The Street to the Fiveways Roundabout
As it was.
Construction of the "Emergency" Road, leading from the development on the west side of The Street to the B1332.
The old bus shelter. demolished November 2016. (Pic's R.Gooderham)
Finished Summer 2014
The new bus shelter
Finished street scene. June 2018.
Oak Farm bungalow 1974.
(Pic. Doreen Howlett).
Oak Farm barn and bungalow as it stood in 2009 located at 38 and 40 The Street.
Oak Farm bungalow also gets a face lift September 2017. (Pic's R.Gooderham ).
Progress as at January 2018. (Pic's R.Gooderham).
Oak Farm barns from the south side 1960.
Barn conversion in progress October 2016. (Pic. R.Gooderham)
February 2017. (Pic's. R.Gooderham).
August 2017. South side.
36 The Street as it was in 1958. Depicts "Dads Gate". At the front door is Fred and Gladys Parker.
Fred built the bungalow and made the gate.The gate remains with a member of the family. (Pic.Ivy Kirkby neé Parker).
1935. Gladys Parker and family at the front door.
L- R; Mrs. Gladys Parker, Alan Parker, Stanley Smy, Ivy Parker, Ronnie Parker, and Roy Parker. (Pic.Ivy Kirkby).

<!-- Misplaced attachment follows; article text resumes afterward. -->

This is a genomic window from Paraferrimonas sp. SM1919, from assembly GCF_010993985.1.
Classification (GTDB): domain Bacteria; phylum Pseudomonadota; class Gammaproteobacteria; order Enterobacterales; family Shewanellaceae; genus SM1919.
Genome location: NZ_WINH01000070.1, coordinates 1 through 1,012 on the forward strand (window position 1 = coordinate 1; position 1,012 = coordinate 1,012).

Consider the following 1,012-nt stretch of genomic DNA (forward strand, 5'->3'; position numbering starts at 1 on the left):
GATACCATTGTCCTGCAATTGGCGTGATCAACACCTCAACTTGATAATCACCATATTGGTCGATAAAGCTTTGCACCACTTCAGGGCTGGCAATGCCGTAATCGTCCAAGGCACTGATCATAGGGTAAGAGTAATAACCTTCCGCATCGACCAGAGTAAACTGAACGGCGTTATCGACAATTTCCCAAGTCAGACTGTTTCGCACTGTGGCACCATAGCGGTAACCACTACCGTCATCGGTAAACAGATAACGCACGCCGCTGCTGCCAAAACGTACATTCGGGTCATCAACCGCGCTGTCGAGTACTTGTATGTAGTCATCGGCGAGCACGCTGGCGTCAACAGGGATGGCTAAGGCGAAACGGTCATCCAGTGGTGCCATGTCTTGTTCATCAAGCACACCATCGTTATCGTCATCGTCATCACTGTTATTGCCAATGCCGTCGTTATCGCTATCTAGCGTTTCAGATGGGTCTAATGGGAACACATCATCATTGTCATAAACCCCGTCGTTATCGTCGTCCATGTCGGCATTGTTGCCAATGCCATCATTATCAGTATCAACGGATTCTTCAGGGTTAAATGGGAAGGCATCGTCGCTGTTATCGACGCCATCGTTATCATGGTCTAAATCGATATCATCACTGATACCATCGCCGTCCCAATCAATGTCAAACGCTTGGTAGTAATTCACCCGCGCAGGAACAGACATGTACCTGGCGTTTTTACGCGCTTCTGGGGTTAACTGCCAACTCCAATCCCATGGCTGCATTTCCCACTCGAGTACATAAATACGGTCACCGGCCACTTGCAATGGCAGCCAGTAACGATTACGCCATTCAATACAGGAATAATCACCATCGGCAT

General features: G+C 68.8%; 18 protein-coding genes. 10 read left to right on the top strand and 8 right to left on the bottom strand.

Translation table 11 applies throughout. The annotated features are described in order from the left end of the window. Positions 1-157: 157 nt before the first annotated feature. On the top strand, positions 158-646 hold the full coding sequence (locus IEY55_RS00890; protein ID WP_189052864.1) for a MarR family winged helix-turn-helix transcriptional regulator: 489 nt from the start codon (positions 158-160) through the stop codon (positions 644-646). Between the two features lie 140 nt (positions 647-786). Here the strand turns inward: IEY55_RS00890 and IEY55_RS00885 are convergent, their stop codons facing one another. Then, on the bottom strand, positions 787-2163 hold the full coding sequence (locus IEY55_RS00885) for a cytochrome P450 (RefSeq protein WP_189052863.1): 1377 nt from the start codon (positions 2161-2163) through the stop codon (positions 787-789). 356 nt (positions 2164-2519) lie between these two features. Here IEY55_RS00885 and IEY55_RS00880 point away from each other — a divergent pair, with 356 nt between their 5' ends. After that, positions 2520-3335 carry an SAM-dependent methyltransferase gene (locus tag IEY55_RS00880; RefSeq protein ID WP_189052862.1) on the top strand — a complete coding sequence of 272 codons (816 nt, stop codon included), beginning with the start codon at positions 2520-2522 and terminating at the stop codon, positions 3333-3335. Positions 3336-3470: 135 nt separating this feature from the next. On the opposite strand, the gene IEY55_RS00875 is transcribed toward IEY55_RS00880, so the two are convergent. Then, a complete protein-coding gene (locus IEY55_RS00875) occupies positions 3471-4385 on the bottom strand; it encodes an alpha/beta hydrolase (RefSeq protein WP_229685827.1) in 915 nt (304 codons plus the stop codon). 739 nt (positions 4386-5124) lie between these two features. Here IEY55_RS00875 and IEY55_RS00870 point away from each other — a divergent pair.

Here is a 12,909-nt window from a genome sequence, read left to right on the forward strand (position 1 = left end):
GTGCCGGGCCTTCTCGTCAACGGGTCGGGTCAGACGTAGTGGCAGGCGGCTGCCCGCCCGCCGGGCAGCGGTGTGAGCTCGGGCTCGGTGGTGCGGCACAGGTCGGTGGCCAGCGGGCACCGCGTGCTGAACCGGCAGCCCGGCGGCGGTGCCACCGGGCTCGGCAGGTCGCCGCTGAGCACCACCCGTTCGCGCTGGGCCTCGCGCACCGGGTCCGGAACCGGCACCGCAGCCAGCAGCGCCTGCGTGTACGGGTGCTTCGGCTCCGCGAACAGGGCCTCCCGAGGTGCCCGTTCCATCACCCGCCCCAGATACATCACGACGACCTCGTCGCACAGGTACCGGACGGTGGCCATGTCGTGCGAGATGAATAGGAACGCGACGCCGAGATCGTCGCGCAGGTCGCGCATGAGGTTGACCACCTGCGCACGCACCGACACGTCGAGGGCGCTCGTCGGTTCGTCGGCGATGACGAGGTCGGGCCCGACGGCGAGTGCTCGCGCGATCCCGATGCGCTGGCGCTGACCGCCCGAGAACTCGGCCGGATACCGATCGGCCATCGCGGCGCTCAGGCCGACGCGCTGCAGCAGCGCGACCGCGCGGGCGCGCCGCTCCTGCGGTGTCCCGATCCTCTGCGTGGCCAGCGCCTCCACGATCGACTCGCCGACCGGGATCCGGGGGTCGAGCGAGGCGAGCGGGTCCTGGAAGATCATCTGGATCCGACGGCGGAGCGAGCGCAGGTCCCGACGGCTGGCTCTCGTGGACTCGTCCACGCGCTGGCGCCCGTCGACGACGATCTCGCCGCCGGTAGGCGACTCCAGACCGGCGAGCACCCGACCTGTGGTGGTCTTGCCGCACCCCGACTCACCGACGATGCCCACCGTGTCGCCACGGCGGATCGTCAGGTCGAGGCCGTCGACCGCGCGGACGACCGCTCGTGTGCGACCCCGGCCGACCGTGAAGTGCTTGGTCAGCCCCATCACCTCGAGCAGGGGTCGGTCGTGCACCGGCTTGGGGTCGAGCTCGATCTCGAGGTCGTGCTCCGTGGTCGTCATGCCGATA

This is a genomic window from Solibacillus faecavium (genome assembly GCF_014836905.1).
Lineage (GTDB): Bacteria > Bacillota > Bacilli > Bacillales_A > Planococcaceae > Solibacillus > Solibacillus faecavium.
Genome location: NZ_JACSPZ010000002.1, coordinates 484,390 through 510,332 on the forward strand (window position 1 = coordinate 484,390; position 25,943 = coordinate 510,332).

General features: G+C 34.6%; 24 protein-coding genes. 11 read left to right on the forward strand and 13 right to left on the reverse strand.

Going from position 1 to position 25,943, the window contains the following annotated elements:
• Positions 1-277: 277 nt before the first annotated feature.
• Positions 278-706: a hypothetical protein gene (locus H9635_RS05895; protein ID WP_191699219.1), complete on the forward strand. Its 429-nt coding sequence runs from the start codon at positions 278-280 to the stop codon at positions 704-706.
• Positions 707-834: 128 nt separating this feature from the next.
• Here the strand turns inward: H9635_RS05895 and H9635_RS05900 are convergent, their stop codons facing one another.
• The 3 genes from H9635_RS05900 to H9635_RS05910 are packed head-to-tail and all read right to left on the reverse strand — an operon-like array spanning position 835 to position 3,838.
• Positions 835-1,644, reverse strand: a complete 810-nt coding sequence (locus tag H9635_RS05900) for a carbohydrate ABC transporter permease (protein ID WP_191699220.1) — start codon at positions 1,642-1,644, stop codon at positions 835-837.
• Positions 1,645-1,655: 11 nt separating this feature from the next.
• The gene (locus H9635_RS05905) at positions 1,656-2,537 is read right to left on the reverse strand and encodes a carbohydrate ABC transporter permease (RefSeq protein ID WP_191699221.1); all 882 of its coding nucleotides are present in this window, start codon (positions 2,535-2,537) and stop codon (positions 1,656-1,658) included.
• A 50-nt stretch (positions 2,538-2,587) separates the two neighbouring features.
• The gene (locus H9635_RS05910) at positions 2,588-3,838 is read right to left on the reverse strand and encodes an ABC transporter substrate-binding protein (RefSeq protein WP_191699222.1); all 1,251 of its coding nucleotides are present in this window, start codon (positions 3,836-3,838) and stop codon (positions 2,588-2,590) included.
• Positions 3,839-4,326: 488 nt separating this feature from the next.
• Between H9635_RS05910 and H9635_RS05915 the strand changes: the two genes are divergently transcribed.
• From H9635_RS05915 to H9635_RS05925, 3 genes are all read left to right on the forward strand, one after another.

The Smy family when they lived in Thorpe near Norwich in 1913. L-R;- Reginald, James, George, Sidney, Sarah, Freddie and Gladys. They moved into the bungalow next door to the Parkers. Gladys married Fred Parker (Pic.Pam Smy)
34 on the right & 36 The Street, in 1987, before the right hand side was demolished.
The Parkers lived on the left and the Smys lived on the right. (Pic. Mike Fordham).
The asbestos bungalow as it stood in 2008. The bungalow had been empty for some 20 years.
The rear view before demolition March 2015.
The scene after demolition March 2015. (Pic's R.Gooderham).
This frontage to the Street now finished Sept.2015 (Pic. R. Gooderham).
Looking between 36 and 42 The Street at the development behind. Jan 2016. (Pic's. R.Gooderham)
33 The Street,the bungalow on the left, was demolished in 2006 and replaced with a chalet. (Pic.R.Gooderham).
35 The Street suffered severe fire damage 25 January 2017. (Pic's Mike Fordham & Richard Gooderham).
The site cleared for the two bungalows to be built here. Oct 2018. (Pic. R.Gooderham).
Building starts on new property Sept.2019.
The second bungalow takes shape.
The scene looking up The Street towards the old Police House. (Pic. Mike Fordham).
The police house would have looked like this in 1937 when it was built. The houses were known as "Van Neck" houses , named after the Chief Constable of that time.(Pic. Norfolk Constabulary).
As it looks in 2012, now a private dwelling.(Pic. R.Gooderham).
Romany Walk. Formally a meadow where Gypsy caravans stood during the late 1930's. The bungalow was a Fish & Chip shop during that time into the 1950's. Hilda Brooks and later Mr. Campling were the owners. It then became a Florist before a Dental Practice. (Pic.R.Gooderham)
Spaldings shop in 1954. Mr.Richard Spalding (senior) at the door. (Pic.Gladys Spalding).
This picture was taken in the early 1970's before it was closed.(Pic.Gladys Spalding)